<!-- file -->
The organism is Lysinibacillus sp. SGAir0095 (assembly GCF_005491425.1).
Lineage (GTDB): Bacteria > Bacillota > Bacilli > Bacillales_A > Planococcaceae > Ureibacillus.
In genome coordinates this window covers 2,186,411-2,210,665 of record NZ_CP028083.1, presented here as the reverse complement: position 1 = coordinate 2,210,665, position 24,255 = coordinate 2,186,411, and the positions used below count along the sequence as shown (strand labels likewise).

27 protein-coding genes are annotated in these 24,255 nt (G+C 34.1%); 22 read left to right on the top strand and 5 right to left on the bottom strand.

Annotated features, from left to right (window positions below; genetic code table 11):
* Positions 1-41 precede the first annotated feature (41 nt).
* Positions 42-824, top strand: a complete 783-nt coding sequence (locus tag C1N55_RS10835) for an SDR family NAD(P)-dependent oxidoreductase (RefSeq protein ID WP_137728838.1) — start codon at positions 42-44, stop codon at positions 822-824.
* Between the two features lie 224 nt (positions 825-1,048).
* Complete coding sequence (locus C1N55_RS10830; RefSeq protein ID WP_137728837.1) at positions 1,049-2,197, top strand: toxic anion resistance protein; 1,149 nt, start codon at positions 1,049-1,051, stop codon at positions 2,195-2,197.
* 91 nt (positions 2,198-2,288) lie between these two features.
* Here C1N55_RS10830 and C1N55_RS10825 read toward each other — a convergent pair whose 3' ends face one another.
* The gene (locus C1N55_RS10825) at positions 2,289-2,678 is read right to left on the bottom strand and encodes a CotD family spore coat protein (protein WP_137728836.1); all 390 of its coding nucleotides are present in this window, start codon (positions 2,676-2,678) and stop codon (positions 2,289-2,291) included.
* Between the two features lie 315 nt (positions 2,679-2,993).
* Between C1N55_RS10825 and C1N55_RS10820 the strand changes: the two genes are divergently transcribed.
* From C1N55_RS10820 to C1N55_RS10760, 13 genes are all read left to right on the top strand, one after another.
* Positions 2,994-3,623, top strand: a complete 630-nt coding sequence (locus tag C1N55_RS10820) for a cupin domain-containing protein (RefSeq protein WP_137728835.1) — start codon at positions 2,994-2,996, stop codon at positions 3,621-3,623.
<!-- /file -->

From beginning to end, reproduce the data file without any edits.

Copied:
The organism is Lysinibacillus sp. SGAir0095 (assembly GCF_005491425.1).
Lineage (GTDB): Bacteria > Bacillota > Bacilli > Bacillales_A > Planococcaceae > Ureibacillus.
In genome coordinates this window covers 2,186,411-2,210,665 of record NZ_CP028083.1, presented here as the reverse complement: position 1 = coordinate 2,210,665, position 24,255 = coordinate 2,186,411, and the positions used below count along the sequence as shown (strand labels likewise).

27 protein-coding genes are annotated in these 24,255 nt (G+C 34.1%); 22 read left to right on the top strand and 5 right to left on the bottom strand.

Annotated features, from left to right (window positions below; genetic code table 11):
* Positions 1-41 precede the first annotated feature (41 nt).
* Positions 42-824, top strand: a complete 783-nt coding sequence (locus tag C1N55_RS10835) for an SDR family NAD(P)-dependent oxidoreductase (RefSeq protein ID WP_137728838.1) — start codon at positions 42-44, stop codon at positions 822-824.
* Between the two features lie 224 nt (positions 825-1,048).
* Complete coding sequence (locus C1N55_RS10830; RefSeq protein ID WP_137728837.1) at positions 1,049-2,197, top strand: toxic anion resistance protein; 1,149 nt, start codon at positions 1,049-1,051, stop codon at positions 2,195-2,197.
* 91 nt (positions 2,198-2,288) lie between these two features.
* Here C1N55_RS10830 and C1N55_RS10825 read toward each other — a convergent pair whose 3' ends face one another.
* The gene (locus C1N55_RS10825) at positions 2,289-2,678 is read right to left on the bottom strand and encodes a CotD family spore coat protein (protein WP_137728836.1); all 390 of its coding nucleotides are present in this window, start codon (positions 2,676-2,678) and stop codon (positions 2,289-2,291) included.
* Between the two features lie 315 nt (positions 2,679-2,993).
* Between C1N55_RS10825 and C1N55_RS10820 the strand changes: the two genes are divergently transcribed.
* From C1N55_RS10820 to C1N55_RS10760, 13 genes are all read left to right on the top strand, one after another.
* Positions 2,994-3,623, top strand: a complete 630-nt coding sequence (locus tag C1N55_RS10820) for a cupin domain-containing protein (RefSeq protein WP_137728835.1) — start codon at positions 2,994-2,996, stop codon at positions 3,621-3,623.